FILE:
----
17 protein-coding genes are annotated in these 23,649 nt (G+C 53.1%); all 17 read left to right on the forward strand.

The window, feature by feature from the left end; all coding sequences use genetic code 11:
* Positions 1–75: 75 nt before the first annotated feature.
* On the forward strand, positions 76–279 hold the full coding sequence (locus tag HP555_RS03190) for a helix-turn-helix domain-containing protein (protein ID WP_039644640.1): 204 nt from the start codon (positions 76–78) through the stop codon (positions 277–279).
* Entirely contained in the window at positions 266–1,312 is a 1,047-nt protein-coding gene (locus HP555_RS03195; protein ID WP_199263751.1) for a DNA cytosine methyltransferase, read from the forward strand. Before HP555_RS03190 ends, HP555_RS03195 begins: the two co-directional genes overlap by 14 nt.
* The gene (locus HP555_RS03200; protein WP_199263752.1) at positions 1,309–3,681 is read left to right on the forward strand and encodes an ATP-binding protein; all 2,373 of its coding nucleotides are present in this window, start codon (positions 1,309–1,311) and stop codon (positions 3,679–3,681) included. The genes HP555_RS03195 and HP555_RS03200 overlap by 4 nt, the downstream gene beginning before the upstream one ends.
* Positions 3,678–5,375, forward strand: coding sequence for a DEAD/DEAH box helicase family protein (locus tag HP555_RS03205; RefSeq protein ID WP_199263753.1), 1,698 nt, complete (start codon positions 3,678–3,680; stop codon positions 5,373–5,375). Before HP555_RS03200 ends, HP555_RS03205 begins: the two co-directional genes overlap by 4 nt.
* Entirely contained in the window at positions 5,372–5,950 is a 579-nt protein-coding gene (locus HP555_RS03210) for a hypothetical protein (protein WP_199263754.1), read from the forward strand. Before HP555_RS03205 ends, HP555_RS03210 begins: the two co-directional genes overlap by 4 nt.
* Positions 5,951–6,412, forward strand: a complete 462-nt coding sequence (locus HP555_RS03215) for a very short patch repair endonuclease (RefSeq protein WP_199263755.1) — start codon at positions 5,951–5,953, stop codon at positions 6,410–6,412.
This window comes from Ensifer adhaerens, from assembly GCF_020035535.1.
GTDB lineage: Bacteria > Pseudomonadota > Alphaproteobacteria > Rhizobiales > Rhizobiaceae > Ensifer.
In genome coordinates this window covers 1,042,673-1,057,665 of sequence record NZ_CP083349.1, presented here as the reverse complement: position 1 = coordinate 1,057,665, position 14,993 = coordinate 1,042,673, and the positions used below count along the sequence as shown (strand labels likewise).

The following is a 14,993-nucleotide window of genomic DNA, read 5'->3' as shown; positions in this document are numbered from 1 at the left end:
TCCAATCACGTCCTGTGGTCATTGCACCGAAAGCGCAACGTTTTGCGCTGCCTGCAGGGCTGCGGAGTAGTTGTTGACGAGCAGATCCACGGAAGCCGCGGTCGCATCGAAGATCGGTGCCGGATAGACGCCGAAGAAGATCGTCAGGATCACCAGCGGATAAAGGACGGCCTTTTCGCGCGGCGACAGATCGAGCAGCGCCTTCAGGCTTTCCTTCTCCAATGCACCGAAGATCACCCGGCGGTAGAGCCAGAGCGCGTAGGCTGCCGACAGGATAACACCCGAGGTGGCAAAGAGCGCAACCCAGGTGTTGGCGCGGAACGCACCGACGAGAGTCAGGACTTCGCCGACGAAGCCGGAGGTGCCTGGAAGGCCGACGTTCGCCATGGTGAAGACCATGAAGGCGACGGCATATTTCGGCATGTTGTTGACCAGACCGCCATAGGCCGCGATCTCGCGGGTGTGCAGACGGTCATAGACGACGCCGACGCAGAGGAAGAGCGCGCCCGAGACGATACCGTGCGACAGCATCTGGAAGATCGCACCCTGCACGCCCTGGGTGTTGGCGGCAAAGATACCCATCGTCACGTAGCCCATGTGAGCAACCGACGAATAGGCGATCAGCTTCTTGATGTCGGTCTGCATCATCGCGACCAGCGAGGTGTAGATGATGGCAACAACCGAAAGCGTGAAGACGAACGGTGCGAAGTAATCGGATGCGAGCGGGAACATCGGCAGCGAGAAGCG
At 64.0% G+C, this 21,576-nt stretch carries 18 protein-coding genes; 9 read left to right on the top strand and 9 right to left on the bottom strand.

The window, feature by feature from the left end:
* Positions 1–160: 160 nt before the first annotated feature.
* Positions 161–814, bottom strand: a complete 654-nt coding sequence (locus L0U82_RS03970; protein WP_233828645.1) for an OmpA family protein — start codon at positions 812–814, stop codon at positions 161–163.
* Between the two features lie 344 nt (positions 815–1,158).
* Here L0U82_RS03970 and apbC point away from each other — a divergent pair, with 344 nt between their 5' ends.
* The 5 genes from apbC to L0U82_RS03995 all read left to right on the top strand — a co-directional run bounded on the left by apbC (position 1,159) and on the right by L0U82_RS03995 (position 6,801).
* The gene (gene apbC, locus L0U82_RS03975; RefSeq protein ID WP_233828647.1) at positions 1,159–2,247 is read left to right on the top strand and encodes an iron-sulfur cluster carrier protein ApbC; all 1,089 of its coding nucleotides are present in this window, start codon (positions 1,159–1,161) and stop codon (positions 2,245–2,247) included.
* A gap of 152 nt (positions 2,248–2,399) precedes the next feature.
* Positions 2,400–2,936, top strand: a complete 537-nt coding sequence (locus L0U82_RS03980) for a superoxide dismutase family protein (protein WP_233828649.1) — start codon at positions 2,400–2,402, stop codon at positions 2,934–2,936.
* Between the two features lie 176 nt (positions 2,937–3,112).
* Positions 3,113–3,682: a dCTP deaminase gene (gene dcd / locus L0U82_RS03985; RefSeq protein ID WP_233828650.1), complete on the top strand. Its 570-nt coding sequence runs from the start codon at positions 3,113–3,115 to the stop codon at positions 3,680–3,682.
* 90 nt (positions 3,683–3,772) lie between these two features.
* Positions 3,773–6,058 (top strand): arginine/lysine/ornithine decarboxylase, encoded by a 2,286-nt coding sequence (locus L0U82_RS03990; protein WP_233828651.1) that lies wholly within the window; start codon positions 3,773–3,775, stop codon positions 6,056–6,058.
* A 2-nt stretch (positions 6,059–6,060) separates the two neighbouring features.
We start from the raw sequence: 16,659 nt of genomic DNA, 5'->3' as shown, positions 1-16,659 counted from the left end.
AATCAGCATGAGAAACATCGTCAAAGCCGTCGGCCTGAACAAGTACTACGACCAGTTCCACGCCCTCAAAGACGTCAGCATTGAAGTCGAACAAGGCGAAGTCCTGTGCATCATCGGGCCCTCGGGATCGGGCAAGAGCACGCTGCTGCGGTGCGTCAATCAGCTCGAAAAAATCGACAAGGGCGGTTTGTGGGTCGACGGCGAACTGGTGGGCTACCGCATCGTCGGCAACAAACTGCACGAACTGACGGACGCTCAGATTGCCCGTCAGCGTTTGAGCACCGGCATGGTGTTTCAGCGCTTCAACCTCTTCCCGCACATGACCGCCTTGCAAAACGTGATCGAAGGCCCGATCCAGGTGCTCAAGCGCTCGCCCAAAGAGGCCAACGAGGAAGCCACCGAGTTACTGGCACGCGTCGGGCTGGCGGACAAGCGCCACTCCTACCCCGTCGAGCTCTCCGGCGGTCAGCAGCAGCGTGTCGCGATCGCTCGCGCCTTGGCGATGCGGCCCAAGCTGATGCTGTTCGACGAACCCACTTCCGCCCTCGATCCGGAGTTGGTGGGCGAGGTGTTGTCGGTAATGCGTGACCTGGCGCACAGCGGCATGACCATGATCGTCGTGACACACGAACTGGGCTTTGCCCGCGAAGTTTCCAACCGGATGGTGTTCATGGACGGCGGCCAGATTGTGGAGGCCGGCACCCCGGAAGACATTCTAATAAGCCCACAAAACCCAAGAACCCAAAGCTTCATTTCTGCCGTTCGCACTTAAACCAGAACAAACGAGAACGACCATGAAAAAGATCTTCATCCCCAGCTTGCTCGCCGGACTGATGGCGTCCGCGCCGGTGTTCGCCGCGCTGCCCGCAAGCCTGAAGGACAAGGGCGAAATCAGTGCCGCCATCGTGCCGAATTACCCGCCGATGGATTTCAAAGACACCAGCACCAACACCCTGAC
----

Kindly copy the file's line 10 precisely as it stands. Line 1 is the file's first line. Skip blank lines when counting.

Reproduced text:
This window comes from Ensifer adhaerens, from assembly GCF_020035535.1.